​They filed in about as noisily as one would expect of a high school student body:  Friday morning, Homecoming weekend at my old high school alma mater.   As the gymnasium filled to capacity, I stood there looking among them, searching for the one face that would stare back, reminding me of myself…nearly fifty years ago.
Dreading this moment nearly as much as I’d been looking forward to it, I took a deep breath, looked them all squarely in the eyes, and said, “This is the conversation I wish someone had with me forty-seven years ago…so, let’s just talk.”

Photos courtesy of Nathan Marks.

​What raced across my mind was a vision of rolling up my sleeves, picking up a razor blade…and slicing open my wrists.  Good writing, it’s been said numerous times and ways, is like that – opening a vein.  But I was here, after nearly fifty years, for a very different purpose:  to exorcise any remaining demons of my own, by speaking truths about this life with young people…and letting them know they are NOT alone.
Funny thing about truth…it can shine a light in places you’re not prepared to have exposed.  And so it was, with this effervescent group.  The plan had been to give a half-hour address to the student body, followed by a breakout session of a dozen or so students, speaking with and answering questions regarding writing.  Within a few minutes of my last words to the student body, the principal approached, said, “Umm…looks like we may have a few more kids interested than previously thought.  So, we’re going to move the breakout session into the old gymnasium.”

Kids with pensive expressions piled into the ancient wooden bleachers:  young girls and boys in small clusters, seventh and eighth-graders huddling furthest from me, young ladies hiding behind ski hats and hair, jocks in football jerseys, trying hard to appear expressionless. (Turns out, jocks were once small children, too…every one of them a possible victim of abuse and torment.)  In all, “a few” materialized into sixty students, armed with questions having little to do with the craft of writing.  Of course, those questions surfaced, too.  But these sixty were brave enough to bring themselves out of hiding, to talk with a complete stranger about the excruciating burden of being an abuse survivor.  But they didn’t begin by telling their stories; first, they wanted to know more about mine.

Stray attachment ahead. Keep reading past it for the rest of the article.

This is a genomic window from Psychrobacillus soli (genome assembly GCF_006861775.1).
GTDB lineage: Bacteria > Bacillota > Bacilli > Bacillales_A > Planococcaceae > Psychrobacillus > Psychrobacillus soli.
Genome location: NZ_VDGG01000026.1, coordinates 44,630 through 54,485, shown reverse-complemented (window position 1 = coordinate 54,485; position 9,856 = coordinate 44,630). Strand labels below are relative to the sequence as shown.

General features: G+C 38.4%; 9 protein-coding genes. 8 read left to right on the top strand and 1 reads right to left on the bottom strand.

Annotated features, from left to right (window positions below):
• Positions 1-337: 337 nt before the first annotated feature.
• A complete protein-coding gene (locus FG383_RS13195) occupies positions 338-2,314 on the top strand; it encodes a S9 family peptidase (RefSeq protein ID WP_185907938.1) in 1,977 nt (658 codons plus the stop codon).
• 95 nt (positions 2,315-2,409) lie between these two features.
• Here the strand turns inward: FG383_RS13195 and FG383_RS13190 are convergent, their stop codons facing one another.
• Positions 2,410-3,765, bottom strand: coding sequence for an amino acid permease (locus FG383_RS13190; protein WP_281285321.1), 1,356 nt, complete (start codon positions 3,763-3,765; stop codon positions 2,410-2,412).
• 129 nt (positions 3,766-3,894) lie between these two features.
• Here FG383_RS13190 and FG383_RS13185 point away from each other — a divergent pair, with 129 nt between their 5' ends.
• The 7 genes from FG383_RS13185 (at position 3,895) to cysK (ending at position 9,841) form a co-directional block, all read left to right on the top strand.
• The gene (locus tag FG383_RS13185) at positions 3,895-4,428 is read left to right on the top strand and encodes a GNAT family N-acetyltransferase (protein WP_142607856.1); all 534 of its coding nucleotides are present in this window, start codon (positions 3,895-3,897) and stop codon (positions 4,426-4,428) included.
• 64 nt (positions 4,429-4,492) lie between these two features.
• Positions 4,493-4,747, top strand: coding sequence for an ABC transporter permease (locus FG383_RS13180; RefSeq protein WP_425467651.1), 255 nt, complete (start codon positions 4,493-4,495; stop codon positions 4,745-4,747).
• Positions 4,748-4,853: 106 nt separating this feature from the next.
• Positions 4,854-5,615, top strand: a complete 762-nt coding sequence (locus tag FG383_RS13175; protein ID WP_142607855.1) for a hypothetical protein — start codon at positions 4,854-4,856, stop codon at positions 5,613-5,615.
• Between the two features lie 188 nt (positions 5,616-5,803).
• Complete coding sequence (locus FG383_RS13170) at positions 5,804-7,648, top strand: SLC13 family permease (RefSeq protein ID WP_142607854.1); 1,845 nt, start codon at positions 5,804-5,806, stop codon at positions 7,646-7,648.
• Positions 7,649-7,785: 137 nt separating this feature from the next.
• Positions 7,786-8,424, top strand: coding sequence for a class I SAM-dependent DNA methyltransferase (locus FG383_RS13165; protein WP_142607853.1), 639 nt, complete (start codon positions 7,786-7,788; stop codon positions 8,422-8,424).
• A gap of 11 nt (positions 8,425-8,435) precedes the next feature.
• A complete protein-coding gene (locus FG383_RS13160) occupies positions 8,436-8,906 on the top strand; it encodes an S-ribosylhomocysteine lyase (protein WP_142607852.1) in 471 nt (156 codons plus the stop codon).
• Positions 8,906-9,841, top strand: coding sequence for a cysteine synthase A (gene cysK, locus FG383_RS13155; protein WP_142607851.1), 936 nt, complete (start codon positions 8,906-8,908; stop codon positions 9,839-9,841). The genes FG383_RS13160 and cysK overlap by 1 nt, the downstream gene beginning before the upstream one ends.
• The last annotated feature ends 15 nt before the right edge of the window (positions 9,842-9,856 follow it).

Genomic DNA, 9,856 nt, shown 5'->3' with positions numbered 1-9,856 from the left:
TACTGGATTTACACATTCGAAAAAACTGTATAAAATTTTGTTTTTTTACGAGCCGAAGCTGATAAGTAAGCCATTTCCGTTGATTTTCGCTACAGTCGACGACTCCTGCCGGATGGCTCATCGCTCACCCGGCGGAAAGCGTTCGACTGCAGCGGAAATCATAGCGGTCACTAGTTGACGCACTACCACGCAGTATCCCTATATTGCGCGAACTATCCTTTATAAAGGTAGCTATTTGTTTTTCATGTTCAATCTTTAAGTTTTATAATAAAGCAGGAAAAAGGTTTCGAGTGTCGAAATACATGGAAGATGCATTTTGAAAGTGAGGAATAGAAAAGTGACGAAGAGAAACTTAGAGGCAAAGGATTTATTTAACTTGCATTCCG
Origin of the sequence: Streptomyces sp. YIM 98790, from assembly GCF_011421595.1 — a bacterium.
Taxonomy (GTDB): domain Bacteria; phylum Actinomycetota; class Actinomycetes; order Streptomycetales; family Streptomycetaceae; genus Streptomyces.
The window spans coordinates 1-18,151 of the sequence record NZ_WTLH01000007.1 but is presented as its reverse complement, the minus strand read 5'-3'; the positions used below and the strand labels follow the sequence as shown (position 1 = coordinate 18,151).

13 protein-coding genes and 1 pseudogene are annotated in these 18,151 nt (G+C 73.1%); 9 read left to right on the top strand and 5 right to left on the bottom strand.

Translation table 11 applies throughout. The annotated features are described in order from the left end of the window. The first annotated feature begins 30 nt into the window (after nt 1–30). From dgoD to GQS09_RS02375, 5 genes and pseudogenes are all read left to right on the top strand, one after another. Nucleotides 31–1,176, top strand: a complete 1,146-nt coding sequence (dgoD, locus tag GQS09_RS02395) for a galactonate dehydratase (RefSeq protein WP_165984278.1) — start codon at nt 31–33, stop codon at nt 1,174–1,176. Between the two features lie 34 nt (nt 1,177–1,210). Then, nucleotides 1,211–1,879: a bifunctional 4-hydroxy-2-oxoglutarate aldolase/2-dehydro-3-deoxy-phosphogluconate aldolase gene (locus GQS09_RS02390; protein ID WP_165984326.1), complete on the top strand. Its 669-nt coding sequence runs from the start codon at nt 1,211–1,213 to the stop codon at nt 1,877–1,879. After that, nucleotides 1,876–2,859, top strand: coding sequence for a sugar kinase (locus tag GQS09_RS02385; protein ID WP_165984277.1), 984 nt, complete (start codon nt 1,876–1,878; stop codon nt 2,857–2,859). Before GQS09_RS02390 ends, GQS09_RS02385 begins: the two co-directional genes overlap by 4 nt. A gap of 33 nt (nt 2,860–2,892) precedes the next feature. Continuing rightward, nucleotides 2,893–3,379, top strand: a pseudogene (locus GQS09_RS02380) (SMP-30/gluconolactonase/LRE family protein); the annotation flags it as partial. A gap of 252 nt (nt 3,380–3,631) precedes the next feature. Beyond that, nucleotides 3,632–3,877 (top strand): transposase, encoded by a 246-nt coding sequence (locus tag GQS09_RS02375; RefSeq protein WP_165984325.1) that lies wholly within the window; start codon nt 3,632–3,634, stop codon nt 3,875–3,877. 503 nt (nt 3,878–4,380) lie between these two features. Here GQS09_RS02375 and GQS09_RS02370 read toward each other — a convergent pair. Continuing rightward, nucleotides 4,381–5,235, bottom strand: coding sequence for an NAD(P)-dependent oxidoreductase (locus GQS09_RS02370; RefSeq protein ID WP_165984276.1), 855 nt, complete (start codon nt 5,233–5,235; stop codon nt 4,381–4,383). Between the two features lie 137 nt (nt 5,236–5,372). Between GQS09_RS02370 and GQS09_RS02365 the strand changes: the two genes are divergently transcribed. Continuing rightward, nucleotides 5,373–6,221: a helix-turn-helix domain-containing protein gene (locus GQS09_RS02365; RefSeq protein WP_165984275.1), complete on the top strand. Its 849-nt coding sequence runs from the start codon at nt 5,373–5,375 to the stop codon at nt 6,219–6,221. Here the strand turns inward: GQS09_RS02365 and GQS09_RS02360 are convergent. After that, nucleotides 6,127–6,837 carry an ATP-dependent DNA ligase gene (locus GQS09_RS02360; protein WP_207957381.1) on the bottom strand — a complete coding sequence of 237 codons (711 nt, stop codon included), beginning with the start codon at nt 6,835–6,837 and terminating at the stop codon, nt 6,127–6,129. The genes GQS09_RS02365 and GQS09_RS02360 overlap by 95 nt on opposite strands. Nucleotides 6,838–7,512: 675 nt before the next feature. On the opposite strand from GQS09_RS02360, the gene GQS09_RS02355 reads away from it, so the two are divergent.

Thus, a breakout session planned for a half-hour turned into more than ninety minutes of Q&A.  Slowly, in answering their questions – as unemotionally and clinically as I possibly could – their own stories emerged, by the very nature of how they posed their questions.  With high school counselors listening in, and the principal looking on with eyes wide, we talked about anything they were brave enough to ask…and they were VERY brave.  We were unceremoniously ripping the band-aids off the wounds of abused childhoods, and they were seeing themselves in the visage of an old man.
In Thomas Wolfe’s posthumously-published novel, You Can’t Go Home Again, the protagonist, George Webber, discovers that writing a popular novel about people and places from his childhood may sell books, but it does nothing to endear George with his hometown.  In fact, they are outraged with him for his depictions.  While the novel dealt with the bigger topics of Capitalism and Naziism, the truth at the core of the story still reflects how difficult it is to ever “go home” again.  Places and people undergo changes; the old familiarities become strange with time; indeed, we change with them.  But in the pastorally verdant, rural place where I grew up, some things remain…shielded behind facades of respectability and privacy. 

​And so, I returned to the place I once called "home."

​Looking at that sea of young faces on October 1st, 2021, I was reminded of Jesus’ warning to his disciples, to see the world through the eyes of childhood, lest they succumb to worldly trappings, unable to enter the kingdom of Heaven.  These young faces before me, for a brief time, revealed to an old man the hope that I wish we all shared about our youth.  If we give them half a chance, maybe they can heal…and alter the course of human history.

For the full context of Carl's talk with UHS students, see article in this week's Minden City Herald:


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